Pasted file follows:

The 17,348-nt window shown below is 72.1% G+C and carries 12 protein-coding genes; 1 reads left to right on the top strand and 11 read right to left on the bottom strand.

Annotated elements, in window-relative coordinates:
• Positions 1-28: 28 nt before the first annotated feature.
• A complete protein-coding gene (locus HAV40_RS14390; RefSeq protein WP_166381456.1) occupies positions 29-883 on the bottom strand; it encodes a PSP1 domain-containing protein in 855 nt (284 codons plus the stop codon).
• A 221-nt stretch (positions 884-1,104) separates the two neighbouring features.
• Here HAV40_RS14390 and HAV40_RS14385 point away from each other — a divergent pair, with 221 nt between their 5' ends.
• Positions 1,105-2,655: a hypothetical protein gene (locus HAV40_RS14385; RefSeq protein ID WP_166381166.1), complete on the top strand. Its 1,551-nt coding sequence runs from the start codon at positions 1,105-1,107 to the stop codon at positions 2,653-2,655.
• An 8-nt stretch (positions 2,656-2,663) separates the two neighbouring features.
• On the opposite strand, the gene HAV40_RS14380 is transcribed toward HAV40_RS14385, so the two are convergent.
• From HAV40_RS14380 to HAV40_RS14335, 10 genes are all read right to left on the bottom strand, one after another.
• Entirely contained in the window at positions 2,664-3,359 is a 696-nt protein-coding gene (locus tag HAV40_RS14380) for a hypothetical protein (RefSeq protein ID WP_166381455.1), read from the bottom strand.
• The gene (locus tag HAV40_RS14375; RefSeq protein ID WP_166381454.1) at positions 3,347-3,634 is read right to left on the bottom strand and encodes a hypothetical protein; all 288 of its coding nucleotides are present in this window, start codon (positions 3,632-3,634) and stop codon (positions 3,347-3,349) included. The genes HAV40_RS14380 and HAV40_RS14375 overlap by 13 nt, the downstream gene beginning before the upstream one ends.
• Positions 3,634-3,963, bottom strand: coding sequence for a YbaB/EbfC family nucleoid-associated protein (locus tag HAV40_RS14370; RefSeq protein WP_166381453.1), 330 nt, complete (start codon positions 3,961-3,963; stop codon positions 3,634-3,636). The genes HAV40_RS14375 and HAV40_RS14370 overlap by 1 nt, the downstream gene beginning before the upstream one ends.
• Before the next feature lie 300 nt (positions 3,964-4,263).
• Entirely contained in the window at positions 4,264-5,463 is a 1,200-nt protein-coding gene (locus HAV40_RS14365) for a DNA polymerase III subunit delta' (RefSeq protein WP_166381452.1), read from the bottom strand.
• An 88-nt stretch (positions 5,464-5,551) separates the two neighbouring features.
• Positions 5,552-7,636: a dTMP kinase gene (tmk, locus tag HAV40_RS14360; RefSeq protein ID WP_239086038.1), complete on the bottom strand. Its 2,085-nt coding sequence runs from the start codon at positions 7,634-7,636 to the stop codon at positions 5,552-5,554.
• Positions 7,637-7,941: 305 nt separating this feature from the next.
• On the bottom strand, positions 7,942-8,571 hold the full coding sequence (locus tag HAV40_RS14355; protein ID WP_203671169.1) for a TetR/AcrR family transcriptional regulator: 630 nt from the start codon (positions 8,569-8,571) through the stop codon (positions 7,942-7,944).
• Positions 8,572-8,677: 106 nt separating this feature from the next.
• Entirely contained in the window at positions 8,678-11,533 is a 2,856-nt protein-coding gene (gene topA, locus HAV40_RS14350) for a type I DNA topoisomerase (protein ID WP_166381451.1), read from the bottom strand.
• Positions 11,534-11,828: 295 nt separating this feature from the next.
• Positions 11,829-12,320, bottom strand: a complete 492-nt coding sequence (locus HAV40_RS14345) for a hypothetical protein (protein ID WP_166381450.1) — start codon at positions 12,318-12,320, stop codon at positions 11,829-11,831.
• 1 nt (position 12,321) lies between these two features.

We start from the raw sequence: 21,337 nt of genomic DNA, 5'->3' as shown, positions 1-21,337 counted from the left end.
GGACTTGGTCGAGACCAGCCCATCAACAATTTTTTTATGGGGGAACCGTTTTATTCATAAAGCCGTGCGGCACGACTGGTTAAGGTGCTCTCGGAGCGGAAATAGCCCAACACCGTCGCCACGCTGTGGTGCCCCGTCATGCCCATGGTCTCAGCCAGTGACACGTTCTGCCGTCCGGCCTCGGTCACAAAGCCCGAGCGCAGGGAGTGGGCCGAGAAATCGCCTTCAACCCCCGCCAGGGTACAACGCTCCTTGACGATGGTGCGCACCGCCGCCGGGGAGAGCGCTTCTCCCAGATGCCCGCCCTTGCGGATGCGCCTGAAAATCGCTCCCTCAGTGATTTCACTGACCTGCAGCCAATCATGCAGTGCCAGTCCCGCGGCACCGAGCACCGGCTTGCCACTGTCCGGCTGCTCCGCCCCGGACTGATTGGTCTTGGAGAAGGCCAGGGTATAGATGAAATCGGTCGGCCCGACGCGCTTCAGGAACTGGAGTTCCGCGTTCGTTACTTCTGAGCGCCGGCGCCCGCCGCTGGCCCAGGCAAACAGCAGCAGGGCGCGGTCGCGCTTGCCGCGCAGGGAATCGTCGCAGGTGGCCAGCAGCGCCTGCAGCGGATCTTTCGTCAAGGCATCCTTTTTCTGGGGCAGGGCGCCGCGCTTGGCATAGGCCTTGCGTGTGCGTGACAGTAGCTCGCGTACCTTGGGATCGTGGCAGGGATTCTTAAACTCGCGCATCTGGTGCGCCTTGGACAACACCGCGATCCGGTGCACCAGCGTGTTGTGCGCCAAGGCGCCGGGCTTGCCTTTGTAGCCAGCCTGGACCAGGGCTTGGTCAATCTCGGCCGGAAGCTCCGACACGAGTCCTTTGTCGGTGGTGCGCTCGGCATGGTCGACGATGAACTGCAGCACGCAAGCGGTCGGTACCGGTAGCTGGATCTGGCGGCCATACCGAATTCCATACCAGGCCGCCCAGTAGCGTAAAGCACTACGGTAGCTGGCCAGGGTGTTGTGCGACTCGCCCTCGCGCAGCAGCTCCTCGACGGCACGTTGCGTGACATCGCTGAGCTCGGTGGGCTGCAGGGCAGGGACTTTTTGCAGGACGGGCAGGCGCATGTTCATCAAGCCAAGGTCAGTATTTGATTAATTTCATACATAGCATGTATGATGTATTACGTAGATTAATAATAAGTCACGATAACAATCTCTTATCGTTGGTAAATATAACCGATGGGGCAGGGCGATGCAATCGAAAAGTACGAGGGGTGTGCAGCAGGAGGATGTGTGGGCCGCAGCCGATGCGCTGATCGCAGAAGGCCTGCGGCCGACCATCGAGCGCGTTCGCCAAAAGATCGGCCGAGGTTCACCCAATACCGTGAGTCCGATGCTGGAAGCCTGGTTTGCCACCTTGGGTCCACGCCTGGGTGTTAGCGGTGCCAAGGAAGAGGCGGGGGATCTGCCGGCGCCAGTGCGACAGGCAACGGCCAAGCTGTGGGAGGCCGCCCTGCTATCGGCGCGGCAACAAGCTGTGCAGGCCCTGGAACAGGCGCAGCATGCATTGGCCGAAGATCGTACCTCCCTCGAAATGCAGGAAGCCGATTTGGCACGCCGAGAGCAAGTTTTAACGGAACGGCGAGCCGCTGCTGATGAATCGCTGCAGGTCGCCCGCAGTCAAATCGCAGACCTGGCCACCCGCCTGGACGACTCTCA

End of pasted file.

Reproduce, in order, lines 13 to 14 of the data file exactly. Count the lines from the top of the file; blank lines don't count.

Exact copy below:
• Positions 3,634-3,963, bottom strand: coding sequence for a YbaB/EbfC family nucleoid-associated protein (locus tag HAV40_RS14370; RefSeq protein WP_166381453.1), 330 nt, complete (start codon positions 3,961-3,963; stop codon positions 3,634-3,636). The genes HAV40_RS14375 and HAV40_RS14370 overlap by 1 nt, the downstream gene beginning before the upstream one ends.
• Before the next feature lie 300 nt (positions 3,964-4,263).